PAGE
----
We were free of school when we moved to Japan and that's the same thing as not having to go to prison. We couldn't believe our good luck in skipping the whole Easter season. The entire time we were at the huge complex Green Park there was no school for us. So the origami package was picked up the next stop. This odd package was opened in a tiny house off base with the oddest bath tub we've ever seen. I used the book that came with the strangely attractive and precisely tissue-thin square paper, colored on one side only and white on the other. I went through all the exercises in the book and noted their similarities, say, the construction for a frog being similar for a crane. I used the whole package of paper.
The strange paper folding art form cannot be avoided. It's everywhere. I don't think it is possible to end a tour without somehow learning to fold a crane.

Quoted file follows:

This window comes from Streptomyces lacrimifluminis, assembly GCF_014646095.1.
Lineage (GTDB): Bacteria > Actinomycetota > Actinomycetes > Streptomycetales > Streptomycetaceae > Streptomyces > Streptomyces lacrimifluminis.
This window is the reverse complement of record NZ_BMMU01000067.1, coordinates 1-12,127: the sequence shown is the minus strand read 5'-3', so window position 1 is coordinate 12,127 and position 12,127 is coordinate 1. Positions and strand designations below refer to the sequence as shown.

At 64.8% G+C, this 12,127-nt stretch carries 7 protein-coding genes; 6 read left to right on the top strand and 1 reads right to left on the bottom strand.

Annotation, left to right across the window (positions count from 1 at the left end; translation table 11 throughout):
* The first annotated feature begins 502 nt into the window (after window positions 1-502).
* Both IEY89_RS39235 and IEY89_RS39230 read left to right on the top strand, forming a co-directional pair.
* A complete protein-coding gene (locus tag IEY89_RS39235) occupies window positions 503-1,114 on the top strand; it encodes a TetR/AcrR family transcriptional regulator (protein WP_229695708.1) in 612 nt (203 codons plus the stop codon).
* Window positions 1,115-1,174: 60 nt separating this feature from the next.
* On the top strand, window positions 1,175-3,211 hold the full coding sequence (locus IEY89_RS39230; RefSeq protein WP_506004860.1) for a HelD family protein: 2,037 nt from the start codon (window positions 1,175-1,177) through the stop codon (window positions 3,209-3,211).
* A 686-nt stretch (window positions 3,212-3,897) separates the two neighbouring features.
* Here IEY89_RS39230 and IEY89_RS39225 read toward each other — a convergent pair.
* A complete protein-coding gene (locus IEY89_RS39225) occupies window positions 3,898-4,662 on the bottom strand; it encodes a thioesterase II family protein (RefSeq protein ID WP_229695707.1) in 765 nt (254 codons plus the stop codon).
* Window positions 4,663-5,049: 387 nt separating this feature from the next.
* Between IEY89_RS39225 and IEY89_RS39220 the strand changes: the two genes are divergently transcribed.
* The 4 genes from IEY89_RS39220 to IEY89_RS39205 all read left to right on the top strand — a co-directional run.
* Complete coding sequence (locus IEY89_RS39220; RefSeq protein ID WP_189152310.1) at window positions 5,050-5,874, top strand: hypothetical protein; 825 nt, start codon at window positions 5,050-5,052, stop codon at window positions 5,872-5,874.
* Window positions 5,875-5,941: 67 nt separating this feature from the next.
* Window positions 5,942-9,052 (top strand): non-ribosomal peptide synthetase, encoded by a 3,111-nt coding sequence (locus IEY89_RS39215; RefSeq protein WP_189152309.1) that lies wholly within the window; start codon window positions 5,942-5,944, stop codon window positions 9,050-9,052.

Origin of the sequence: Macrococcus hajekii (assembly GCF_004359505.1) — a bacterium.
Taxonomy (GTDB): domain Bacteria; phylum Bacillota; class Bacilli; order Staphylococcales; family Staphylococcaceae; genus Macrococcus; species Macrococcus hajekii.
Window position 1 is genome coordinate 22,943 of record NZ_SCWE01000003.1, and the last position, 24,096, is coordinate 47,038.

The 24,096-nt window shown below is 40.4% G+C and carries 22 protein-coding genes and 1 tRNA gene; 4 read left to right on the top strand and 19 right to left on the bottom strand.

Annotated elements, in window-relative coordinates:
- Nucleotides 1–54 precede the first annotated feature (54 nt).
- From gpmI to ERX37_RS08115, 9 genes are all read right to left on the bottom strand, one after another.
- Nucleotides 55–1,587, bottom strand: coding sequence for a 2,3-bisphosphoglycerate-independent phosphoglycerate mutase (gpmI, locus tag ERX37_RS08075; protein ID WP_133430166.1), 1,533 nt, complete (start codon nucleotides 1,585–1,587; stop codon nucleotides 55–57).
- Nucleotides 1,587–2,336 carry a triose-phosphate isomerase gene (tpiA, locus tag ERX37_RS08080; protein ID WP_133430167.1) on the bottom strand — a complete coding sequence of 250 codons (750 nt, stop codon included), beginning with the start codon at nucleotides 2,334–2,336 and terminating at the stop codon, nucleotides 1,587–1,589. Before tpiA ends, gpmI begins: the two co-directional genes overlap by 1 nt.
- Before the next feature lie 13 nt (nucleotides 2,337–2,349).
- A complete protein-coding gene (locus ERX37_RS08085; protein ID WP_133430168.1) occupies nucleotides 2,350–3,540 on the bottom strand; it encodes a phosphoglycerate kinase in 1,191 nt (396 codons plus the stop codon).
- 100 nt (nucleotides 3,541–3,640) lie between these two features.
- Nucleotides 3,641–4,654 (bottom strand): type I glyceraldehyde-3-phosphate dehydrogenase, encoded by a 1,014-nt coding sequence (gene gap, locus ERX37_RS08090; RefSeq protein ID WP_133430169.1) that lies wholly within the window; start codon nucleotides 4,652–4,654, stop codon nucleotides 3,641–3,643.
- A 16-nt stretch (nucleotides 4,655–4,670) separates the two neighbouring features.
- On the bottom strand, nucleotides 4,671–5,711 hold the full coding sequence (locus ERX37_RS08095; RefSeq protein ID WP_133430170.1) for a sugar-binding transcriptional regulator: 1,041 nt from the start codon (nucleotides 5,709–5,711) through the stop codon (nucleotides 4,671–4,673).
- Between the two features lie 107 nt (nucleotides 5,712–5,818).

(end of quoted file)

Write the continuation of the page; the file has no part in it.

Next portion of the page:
The basic form has strict rules. Perfectly square paper, and no glue. Later forms developed from dollar bills and the like, but the basic form is simple and solid rules. No tearing, drawing, cutting, glueing, just folding a square.
You can buy a kit on Amazon for your kids or your grandkids cheaply. I'm pretty sure they will enjoy indulging the book and learning how to manage the paper.
My pop-ups are very different from origami and they don't adhere to any of origami's simple rules. But that was the start of interest in what paper can do and what books and cards can do so it's satisfying to see all those dots all at once meaning Japan. Although not origami Japanese are still mad over paper and mad for pop-ups. They display Western pop-up books and wear white gloves to handle modern Sabuda and Reinhart productions.
Well, that makes me feel great. Somebody is learning from me whence I was taught. *glows* I cannot be the only one this sort of thing happens to. Even Oprah Winfrey has a word for it. Please, tell us what happened with you.